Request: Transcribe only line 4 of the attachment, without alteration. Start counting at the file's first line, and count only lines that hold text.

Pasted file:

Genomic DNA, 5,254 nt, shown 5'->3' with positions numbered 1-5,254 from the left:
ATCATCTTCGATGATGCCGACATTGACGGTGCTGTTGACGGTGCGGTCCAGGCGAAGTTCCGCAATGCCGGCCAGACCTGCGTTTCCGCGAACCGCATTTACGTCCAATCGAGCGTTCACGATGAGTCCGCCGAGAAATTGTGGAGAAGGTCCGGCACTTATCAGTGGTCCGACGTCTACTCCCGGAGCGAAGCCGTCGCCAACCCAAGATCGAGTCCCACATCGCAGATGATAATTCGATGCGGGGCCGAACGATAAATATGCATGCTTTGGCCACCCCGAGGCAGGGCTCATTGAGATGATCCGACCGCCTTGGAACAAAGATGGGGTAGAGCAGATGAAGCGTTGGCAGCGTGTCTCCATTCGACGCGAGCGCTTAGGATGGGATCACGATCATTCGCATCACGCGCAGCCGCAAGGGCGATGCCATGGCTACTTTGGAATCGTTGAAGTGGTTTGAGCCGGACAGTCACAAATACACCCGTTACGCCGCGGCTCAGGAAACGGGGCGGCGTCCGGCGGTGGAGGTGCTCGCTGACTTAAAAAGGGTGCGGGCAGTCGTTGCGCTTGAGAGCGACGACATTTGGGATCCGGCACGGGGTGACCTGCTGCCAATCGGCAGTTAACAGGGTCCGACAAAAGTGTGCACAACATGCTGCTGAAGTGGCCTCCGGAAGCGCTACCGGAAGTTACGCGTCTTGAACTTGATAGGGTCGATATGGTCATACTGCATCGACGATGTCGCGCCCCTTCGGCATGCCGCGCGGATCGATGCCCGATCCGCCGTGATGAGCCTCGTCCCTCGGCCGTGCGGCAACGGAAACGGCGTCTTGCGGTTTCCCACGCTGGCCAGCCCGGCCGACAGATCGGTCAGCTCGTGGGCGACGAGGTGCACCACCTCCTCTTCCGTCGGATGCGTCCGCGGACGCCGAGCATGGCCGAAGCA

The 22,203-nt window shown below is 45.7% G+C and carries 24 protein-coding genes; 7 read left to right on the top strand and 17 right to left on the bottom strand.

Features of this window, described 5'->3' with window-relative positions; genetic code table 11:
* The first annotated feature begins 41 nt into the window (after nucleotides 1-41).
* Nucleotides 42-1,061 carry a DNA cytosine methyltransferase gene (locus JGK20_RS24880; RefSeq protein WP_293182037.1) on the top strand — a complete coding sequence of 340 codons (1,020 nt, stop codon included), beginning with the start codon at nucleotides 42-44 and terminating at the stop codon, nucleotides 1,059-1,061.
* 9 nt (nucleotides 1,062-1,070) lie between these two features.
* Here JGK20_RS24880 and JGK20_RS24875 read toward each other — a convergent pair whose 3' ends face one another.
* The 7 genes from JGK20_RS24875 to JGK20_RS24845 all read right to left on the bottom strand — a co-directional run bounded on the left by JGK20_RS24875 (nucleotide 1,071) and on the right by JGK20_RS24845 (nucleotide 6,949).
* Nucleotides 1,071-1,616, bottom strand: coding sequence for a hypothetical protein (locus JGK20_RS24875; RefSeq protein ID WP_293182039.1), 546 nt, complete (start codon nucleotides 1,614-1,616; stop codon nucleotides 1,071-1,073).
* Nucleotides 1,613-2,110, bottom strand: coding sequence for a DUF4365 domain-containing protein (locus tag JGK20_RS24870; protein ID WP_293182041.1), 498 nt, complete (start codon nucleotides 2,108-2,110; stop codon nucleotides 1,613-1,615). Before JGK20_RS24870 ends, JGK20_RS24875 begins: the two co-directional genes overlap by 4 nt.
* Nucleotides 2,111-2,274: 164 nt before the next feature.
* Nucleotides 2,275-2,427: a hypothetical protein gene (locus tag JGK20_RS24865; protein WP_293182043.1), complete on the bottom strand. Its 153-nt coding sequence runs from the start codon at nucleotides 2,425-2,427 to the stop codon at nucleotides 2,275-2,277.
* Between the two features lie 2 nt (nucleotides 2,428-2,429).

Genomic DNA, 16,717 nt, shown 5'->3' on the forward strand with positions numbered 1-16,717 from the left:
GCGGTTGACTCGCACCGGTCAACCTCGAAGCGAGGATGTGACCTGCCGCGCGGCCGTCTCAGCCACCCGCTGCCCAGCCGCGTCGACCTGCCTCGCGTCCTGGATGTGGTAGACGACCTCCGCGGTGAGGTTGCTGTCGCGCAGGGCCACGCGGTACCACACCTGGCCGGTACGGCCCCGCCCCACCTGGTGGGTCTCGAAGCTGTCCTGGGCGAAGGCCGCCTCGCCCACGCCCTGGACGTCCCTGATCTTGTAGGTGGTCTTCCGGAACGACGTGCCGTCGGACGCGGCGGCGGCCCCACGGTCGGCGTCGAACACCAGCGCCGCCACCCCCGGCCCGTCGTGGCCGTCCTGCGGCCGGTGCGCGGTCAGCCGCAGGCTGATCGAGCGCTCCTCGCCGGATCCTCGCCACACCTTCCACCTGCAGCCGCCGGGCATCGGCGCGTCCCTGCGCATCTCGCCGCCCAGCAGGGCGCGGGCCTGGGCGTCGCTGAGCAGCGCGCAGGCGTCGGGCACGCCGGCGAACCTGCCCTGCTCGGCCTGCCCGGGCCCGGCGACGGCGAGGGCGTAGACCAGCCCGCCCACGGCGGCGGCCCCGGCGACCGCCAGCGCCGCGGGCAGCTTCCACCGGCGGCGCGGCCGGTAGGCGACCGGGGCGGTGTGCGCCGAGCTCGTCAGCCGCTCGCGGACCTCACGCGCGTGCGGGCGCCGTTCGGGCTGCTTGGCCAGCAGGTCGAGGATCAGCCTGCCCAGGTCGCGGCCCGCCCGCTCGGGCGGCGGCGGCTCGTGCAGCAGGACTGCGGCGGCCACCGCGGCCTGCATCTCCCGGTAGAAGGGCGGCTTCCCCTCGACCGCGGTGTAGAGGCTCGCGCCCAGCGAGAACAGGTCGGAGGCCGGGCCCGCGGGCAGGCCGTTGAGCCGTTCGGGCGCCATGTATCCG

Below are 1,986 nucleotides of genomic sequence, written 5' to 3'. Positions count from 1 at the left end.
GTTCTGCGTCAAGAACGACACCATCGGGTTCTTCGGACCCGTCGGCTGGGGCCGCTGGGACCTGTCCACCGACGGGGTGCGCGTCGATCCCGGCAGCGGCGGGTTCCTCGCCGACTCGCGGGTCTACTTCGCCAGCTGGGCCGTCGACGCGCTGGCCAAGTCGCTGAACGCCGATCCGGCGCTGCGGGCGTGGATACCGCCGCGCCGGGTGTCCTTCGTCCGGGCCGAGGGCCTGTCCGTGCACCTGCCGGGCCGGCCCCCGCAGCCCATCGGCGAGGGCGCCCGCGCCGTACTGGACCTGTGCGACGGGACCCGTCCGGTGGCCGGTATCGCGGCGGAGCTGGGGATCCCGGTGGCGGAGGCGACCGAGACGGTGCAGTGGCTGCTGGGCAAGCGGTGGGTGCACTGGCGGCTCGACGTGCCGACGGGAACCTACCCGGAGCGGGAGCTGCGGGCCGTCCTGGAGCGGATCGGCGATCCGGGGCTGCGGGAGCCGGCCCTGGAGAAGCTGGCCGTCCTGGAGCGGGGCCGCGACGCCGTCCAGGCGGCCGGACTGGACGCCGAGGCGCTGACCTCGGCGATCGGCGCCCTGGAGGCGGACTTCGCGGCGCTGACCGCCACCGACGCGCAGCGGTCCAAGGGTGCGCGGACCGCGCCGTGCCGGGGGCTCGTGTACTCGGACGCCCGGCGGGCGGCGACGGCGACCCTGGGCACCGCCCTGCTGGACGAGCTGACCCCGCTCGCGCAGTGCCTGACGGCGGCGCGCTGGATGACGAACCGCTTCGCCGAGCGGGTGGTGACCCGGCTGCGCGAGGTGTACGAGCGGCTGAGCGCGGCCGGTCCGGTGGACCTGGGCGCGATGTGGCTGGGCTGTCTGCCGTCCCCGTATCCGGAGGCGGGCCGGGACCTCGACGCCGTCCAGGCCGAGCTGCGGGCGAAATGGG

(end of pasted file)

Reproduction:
Features of this window, described 5'->3' with window-relative positions; genetic code table 11: